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THF Monthly Kukai — February 2021

Welcome to the THF Monthly Kukai.

This month’s theme:

Note: Anonymity is an essential part of any kukai. Please respect this to offer the reader (and voter) the opportunity to choose only the poem.

The THF Kukai Overview

A kukai is a (usually quite casual) poetry contest. The administrator of the kukai (that’s us) assigns a theme for a given writing period and posts to Troutswirl (The Haiku Foundation blog) on the THF site, which is then redirected outward through our various media outlets. Poets write work to this theme during the allotted time and submit it to the administrator. The work submitted is gathered into an anonymous roster and posted to Troutswirl (The Haiku Foundation blog) for public viewing. At that time all participating poets and other interested readers may vote for their favorites. Votes are tallied and the results made public. The top winners will be acknowledged each month, and offered their choice of prizes from a list compiled by the Foundation.

Results of Last Month’s THF Kukai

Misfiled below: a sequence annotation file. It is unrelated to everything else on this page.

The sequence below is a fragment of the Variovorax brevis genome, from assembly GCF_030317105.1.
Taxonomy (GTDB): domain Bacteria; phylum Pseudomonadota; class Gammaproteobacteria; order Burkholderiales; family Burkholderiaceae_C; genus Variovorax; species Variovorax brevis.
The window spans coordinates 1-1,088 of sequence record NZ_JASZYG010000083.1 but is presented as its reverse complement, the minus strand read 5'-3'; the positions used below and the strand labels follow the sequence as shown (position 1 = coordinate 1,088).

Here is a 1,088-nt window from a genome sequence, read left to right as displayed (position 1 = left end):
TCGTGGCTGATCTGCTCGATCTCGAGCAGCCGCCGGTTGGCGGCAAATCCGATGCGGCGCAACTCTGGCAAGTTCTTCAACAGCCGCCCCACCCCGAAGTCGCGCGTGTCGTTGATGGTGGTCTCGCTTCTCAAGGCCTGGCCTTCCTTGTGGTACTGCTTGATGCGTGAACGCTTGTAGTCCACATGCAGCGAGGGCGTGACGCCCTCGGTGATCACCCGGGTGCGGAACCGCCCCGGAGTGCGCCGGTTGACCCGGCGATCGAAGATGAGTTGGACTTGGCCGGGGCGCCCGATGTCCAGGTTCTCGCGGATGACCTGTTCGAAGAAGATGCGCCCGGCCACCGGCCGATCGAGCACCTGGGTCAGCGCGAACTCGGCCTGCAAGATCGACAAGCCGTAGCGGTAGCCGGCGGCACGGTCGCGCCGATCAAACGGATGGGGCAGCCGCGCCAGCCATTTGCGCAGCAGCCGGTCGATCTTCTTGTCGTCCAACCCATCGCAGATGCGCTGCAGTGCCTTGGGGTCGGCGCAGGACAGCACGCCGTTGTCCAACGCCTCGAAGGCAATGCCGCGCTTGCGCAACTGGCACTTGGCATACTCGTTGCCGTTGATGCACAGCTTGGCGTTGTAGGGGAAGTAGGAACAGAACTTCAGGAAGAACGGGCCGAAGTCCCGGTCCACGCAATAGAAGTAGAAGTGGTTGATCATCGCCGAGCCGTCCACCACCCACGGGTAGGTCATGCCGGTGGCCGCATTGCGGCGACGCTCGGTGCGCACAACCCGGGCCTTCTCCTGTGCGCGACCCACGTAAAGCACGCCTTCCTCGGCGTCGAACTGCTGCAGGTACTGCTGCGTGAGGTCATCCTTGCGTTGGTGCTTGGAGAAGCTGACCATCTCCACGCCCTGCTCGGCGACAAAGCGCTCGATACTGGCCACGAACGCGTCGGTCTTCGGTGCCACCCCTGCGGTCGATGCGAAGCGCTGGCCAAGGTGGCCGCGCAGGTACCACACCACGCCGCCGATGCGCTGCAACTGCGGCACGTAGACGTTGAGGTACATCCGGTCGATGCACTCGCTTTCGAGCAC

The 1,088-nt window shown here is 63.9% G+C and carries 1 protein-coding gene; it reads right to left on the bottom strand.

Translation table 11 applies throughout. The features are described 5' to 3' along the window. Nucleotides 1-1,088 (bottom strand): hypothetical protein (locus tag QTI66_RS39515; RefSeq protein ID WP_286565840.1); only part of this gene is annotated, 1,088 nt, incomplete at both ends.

theme: optimism

In January there were 113 submissions from twenty two countries spread across five continents.

First Prize
after earthquake
the little girl drawing her house
     — Aljoša Vuković (97 points - 7; 7; 7; 3; 7)
From the information given here, two rather different scenarios can be conjectured. In one case the child’s own home has been destroyed or seriously damaged; in the other it has survived. I think the poet has chosen well to leave these possibilities open. Regardless of the extent of the disaster, there will have been shock, fear, trauma, and we may conclude that in drawing her own home –– perhaps repeatedly –– there is a degree of therapeutic benefit for the child. This is accentuated by what could have been two lines (“the little girl / drawing her house”) being rendered as one. This has the effect of compressing the activity into a particular kind of absorption and intensity.
Second Prize
after the storm
hovering over fallen flowers
a butterfly
     — Srinivas S (66 points - 4; 4; 5; 6; 3)
It has struck me that this haiku and the one following may to advantage be considered in relation to one another. Both poems depict a creature, each in its natural habitat and looking for food. While the theme for this month’s kukai is “optimism”, I think we can assume that neither poet is ascribing human feelings to a butterfly or a bird. These creatures are doing what they are impelled to do in order to survive. It is we humans who have a need for hope, and we can draw upon emblems such as these as one way of finding it for ourselves and for others. 
Third Prize
first light
the woodpecker’s
drum roll
     — Stella Pierides (59 points - 8; 2; 3; 1; 0)
To continue, I find one notable difference between the preceding poem and this one by Pierides. Here the writer is more obviously in the picture. We can easily imagine someone who is still in bed, waking to this familiar (and thereby reassuring) but perennially thrilling sound. The experience as conveyed has an energy that could well inspire optimism.